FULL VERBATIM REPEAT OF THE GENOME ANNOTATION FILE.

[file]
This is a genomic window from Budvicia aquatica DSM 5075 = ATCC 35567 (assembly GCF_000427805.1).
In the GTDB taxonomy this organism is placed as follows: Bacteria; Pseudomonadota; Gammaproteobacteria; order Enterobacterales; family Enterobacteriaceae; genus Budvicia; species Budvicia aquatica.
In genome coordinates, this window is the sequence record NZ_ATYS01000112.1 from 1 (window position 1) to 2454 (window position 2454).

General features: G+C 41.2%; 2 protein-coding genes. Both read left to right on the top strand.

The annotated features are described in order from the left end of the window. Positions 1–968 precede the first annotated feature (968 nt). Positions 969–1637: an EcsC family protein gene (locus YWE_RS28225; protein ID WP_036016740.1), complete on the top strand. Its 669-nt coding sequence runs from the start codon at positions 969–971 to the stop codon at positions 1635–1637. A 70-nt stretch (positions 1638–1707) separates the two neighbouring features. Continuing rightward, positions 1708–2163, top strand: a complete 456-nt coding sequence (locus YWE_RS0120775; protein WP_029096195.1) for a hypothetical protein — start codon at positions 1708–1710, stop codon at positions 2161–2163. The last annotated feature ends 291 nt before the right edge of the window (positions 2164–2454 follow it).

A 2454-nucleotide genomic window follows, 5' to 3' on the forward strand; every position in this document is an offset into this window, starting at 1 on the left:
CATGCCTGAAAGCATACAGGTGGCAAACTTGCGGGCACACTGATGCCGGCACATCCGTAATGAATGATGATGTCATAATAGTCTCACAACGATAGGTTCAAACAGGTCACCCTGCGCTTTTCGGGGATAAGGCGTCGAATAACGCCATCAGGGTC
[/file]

This is a genomic window from Budvicia aquatica DSM 5075 = ATCC 35567 (assembly GCF_000427805.1).
In the GTDB taxonomy this organism is placed as follows: Bacteria; Pseudomonadota; Gammaproteobacteria; order Enterobacterales; family Enterobacteriaceae; genus Budvicia; species Budvicia aquatica.
In genome coordinates, this window is the sequence record NZ_ATYS01000112.1 from 1 (window position 1) to 2454 (window position 2454).

General features: G+C 41.2%; 2 protein-coding genes. Both read left to right on the top strand.

The annotated features are described in order from the left end of the window. Positions 1–968 precede the first annotated feature (968 nt). Positions 969–1637: an EcsC family protein gene (locus YWE_RS28225; protein ID WP_036016740.1), complete on the top strand. Its 669-nt coding sequence runs from the start codon at positions 969–971 to the stop codon at positions 1635–1637. A 70-nt stretch (positions 1638–1707) separates the two neighbouring features. Continuing rightward, positions 1708–2163, top strand: a complete 456-nt coding sequence (locus YWE_RS0120775; protein WP_029096195.1) for a hypothetical protein — start codon at positions 1708–1710, stop codon at positions 2161–2163. The last annotated feature ends 291 nt before the right edge of the window (positions 2164–2454 follow it).

A 2454-nucleotide genomic window follows, 5' to 3' on the forward strand; every position in this document is an offset into this window, starting at 1 on the left:
CATGCCTGAAAGCATACAGGTGGCAAACTTGCGGGCACACTGATGCCGGCACATCCGTAATGAATGATGATGTCATAATAGTCTCACAACGATAGGTTCAAACAGGTCACCCTGCGCTTTTCGGGGATAAGGCGTCGAATAACGCCATCAGGGTC